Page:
There are several reasons why you may want or need to purchase a dog poop scooping tool. For one thing, a tool will make it much easier to pick up poop in your yard, which is important for maintaining a clean yard and a healthy dog.

 

In addition, you may want something portable to carry with you when you take your dog on a walk around the neighborhood or in a nearby park. A poop scooping tool can make the process of getting poop off of public ground much easier and quicker. 

Legal Reasons for Picking Up Dog Poop

Dog ownership became popular in the 1950s, when the rise of wealth for many families made a home and backyard possible. By the 1970s, however, cities and towns were beginning to see poor results from dog poop being left out on the streets. 

 

In a small New Jersey town, the first dog poop scooping law was passed in 1971. In 1978, a similar law was established in New York City, and the idea quickly spread around the United States.

 

The Boise Code of Ordinances in Title 5-1-7 dictates that “Any person having the care, custody, possession, or control of a dog shall immediately remove the dog’s feces deposited on any public property or private property not owned or possessed by the owner or custodian of the dog, before leaving the immediate vicinity of the deposited feces. The dog’s feces must be disposed of in a sanitary manner.”

 

Not every city or municipality has created laws around picking up dog poop within city limits. However, most cities and municipalities have. If you’re in the Treasure Valley (Boise, Garden City, Meridian, Eagle, Kuna, Star), picking up poop is required by law. Nampa and Caldwell don’t set specific laws regarding picking up poop but do require owners to ensure their dogs are not acting as a nuisance to the general public.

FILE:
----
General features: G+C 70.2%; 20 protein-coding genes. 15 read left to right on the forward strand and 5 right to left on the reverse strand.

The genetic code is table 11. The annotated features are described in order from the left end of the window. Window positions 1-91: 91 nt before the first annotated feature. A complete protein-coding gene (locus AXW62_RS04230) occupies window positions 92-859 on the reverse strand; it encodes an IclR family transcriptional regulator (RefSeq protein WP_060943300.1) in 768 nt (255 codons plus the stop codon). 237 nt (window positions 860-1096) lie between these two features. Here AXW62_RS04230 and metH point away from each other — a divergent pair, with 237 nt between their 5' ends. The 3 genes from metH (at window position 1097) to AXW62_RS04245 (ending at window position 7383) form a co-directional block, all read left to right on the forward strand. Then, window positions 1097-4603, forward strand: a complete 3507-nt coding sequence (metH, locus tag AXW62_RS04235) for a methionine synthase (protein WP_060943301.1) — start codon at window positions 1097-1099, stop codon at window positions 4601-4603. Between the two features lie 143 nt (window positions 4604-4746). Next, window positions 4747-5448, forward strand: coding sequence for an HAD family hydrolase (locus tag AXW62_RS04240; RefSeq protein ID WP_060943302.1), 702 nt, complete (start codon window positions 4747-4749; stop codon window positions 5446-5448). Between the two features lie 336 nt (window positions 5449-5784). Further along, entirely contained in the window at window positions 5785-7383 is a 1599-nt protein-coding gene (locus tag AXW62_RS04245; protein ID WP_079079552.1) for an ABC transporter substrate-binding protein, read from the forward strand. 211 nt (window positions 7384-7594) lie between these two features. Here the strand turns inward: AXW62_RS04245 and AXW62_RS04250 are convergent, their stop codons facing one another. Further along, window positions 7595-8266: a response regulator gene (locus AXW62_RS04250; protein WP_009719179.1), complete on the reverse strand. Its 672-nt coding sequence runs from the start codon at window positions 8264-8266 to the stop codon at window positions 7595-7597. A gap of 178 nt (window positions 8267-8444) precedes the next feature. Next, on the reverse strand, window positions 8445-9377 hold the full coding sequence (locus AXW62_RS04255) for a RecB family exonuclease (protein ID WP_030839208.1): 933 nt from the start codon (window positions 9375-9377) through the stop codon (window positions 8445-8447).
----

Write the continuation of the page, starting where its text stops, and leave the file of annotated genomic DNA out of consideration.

Health Reasons for Picking Up Dog Poop

While the legal requirements for picking up poop are important, equally or more important is the necessity of picking up dog poop to protect your dog and other animals or humans from the dangers that dog poop can bring. 

 

According to the Center for Disease Control (CDC), young children, pregnant women, and those with weakened immune systems are especially vulnerable to certain diseases that household pets may carry

 

Such disease-causing bacteria include roundworms, hookworms, parvo, corona, giardiasis, salmonellosis, cryptosporidiosis, and campylobacteriosis. While humans won’t catch diseases from all of these bacteria, most will affect your dog and could lead to serious illness or death.

 

There are other dangers to dog poop as well. Not only can it bring diseases into your yard, but it can attract other pests who will cause more harm than good when they’re in your yard or your home. Here are a few common dangers dog poop poses if left in the yard indefinitely: